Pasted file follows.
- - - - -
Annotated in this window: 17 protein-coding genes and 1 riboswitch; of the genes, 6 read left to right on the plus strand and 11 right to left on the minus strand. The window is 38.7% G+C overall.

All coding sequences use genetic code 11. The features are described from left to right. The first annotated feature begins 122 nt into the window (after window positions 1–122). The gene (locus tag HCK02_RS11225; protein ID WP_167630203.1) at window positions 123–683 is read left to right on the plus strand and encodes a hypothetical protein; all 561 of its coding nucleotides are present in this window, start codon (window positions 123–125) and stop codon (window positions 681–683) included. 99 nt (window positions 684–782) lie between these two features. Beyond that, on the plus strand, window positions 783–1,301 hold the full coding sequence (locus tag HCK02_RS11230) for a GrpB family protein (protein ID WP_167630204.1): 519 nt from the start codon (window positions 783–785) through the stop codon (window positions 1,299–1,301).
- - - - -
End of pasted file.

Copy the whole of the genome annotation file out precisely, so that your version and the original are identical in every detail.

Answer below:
Annotated in this window: 17 protein-coding genes and 1 riboswitch; of the genes, 6 read left to right on the plus strand and 11 right to left on the minus strand. The window is 38.7% G+C overall.

All coding sequences use genetic code 11. The features are described from left to right. The first annotated feature begins 122 nt into the window (after window positions 1–122). The gene (locus tag HCK02_RS11225; protein ID WP_167630203.1) at window positions 123–683 is read left to right on the plus strand and encodes a hypothetical protein; all 561 of its coding nucleotides are present in this window, start codon (window positions 123–125) and stop codon (window positions 681–683) included. 99 nt (window positions 684–782) lie between these two features. Beyond that, on the plus strand, window positions 783–1,301 hold the full coding sequence (locus tag HCK02_RS11230) for a GrpB family protein (protein ID WP_167630204.1): 519 nt from the start codon (window positions 783–785) through the stop codon (window positions 1,299–1,301).